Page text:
The thing that’s interesting about this is the challenge it gives me as a writer. Usually, writers use as many senses as possible to evoke a scene, and to give the reader the sense of “being there”. I like to put readers right there, to experience the story with my characters. But when I’m writing from the point of view of one of my Pyr guys, I have to try to go deeper. I have to find that extra scent, the one that a human might not notice – the scent of burned toast in a cellar wafting down from three stories above, for example – the one that makes the reader understand what it is to be Pyr.
In WHISPER KISS, Niall and Rox embark on an adventure into uncharted territory. I’m not going to tell you where they went or what they find, but I hope that when you read those passages, you feel as keenly in that place as the Pyr.
Today, we’re going to have a contest, too. Comment on this post and tell me what you think is the most distinctive trait of dragons, or of my Pyr. Is it the treasure? The longevity? The sharp senses? The ability to breathe fire? Or something else? Alternatively, you can tell me what really puts you in the world of a story? What pulls you right into another time and place, keeping you there until you’ve turned the last page?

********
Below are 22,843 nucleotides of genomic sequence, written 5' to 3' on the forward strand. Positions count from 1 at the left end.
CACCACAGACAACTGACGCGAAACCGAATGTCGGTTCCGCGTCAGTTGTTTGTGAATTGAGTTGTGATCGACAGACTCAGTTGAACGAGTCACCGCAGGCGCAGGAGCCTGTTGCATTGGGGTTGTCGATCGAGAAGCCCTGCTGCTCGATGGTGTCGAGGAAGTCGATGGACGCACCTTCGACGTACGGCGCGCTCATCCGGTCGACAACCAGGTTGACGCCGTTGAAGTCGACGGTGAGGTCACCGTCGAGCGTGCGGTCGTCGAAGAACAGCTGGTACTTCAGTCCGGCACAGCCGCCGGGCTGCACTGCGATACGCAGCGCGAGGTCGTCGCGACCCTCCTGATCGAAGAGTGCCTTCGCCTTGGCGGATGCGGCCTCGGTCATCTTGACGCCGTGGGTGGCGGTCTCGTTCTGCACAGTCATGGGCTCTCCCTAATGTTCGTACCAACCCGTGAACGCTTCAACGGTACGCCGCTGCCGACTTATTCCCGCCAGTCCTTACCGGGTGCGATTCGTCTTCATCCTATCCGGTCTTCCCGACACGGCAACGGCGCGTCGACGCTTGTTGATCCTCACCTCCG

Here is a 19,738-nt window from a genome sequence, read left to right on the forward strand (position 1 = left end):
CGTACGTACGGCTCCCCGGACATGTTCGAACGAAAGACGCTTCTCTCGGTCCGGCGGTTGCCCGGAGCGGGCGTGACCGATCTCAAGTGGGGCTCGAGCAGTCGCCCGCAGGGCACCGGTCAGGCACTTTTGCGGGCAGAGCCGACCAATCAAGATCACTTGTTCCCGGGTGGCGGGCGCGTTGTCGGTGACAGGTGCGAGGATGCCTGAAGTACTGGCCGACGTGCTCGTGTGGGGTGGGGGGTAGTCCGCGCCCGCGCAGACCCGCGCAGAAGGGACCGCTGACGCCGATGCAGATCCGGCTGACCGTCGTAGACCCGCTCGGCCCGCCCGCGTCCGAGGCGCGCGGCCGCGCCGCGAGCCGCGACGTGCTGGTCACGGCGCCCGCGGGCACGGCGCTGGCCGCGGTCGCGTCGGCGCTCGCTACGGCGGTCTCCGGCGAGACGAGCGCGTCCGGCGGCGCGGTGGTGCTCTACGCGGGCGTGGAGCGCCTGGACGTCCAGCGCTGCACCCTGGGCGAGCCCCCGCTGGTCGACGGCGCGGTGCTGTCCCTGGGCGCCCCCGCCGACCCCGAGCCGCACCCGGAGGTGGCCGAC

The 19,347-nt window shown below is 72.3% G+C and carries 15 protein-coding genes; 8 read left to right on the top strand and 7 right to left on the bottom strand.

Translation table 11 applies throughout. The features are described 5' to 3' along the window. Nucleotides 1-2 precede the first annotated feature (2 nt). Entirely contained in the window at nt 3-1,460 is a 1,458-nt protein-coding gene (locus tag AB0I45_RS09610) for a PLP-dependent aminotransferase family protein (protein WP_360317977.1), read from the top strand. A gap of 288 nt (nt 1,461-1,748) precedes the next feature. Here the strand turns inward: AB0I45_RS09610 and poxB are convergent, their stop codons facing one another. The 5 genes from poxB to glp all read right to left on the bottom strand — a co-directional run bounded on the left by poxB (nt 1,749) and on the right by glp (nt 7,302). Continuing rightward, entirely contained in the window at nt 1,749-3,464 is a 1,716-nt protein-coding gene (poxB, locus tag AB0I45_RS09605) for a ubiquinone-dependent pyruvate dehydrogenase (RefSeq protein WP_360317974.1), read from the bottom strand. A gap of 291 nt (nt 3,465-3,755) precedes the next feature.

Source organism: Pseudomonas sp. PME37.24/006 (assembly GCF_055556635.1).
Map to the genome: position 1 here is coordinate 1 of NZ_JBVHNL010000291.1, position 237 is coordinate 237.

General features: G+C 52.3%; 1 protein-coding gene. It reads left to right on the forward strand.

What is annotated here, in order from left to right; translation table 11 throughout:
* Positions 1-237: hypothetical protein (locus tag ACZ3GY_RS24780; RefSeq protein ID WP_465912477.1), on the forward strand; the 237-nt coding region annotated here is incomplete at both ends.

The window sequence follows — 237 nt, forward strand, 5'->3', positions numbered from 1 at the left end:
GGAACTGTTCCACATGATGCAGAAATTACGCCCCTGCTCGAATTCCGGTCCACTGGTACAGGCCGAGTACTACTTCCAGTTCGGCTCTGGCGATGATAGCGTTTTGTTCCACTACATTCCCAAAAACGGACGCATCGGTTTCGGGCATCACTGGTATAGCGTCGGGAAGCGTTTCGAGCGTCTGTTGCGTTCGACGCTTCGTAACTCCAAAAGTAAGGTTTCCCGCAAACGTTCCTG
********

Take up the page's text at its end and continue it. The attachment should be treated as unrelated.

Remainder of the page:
One person who comments here will win a signed copy of WHISPER KISS!
Deborah Cooke sold her first romance novel — a medieval — in 1992. Since then, she has written and published over forty romance novels and novella, under the pseudonyms Claire Delacroix and Claire Cross as well as under her own name. Her first book to land on the New York Times List of Bestselling Books was THE BEAUTY, part of her successful Bride Quest series. In 2009, she was the Writer-in-Residence at the Toronto Public Library, the first time they have offered a residency focused on the romance genre. She currently writes the Dragonfire series of paranormal romances, with the current release being book #5, WHISPER KISS by Deborah Cooke. REBEL by Claire Delacroix, the third book of her trilogy of future-set paranormal romances featuring fallen angel heroes, will be published in September. She lives with her husband.